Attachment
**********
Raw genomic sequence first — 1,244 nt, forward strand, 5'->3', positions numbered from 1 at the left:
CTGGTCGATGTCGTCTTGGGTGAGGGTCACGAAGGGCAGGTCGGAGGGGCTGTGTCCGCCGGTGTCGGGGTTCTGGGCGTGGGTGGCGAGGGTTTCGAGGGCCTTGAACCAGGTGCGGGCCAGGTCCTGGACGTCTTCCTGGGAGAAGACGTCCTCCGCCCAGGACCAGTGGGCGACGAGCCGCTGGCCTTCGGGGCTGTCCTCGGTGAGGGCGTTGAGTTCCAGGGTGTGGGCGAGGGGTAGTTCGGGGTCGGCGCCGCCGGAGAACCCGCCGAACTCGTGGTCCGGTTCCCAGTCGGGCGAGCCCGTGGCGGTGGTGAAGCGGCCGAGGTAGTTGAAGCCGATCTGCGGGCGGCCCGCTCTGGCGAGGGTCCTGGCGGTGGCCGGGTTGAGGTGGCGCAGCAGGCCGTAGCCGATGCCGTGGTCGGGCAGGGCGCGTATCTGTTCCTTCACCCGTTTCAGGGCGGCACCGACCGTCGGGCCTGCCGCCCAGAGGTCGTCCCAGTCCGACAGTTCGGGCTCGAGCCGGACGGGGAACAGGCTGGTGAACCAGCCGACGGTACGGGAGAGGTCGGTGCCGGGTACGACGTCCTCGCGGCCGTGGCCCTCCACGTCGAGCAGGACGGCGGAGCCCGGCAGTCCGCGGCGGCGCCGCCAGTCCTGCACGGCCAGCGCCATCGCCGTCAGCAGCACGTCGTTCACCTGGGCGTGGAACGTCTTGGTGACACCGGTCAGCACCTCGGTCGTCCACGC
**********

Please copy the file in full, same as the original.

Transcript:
Raw genomic sequence first — 1,244 nt, forward strand, 5'->3', positions numbered from 1 at the left:
CTGGTCGATGTCGTCTTGGGTGAGGGTCACGAAGGGCAGGTCGGAGGGGCTGTGTCCGCCGGTGTCGGGGTTCTGGGCGTGGGTGGCGAGGGTTTCGAGGGCCTTGAACCAGGTGCGGGCCAGGTCCTGGACGTCTTCCTGGGAGAAGACGTCCTCCGCCCAGGACCAGTGGGCGACGAGCCGCTGGCCTTCGGGGCTGTCCTCGGTGAGGGCGTTGAGTTCCAGGGTGTGGGCGAGGGGTAGTTCGGGGTCGGCGCCGCCGGAGAACCCGCCGAACTCGTGGTCCGGTTCCCAGTCGGGCGAGCCCGTGGCGGTGGTGAAGCGGCCGAGGTAGTTGAAGCCGATCTGCGGGCGGCCCGCTCTGGCGAGGGTCCTGGCGGTGGCCGGGTTGAGGTGGCGCAGCAGGCCGTAGCCGATGCCGTGGTCGGGCAGGGCGCGTATCTGTTCCTTCACCCGTTTCAGGGCGGCACCGACCGTCGGGCCTGCCGCCCAGAGGTCGTCCCAGTCCGACAGTTCGGGCTCGAGCCGGACGGGGAACAGGCTGGTGAACCAGCCGACGGTACGGGAGAGGTCGGTGCCGGGTACGACGTCCTCGCGGCCGTGGCCCTCCACGTCGAGCAGGACGGCGGAGCCCGGCAGTCCGCGGCGGCGCCGCCAGTCCTGCACGGCCAGCGCCATCGCCGTCAGCAGCACGTCGTTCACCTGGGCGTGGAACGTCTTGGTGACACCGGTCAGCACCTCGGTCGTCCACGC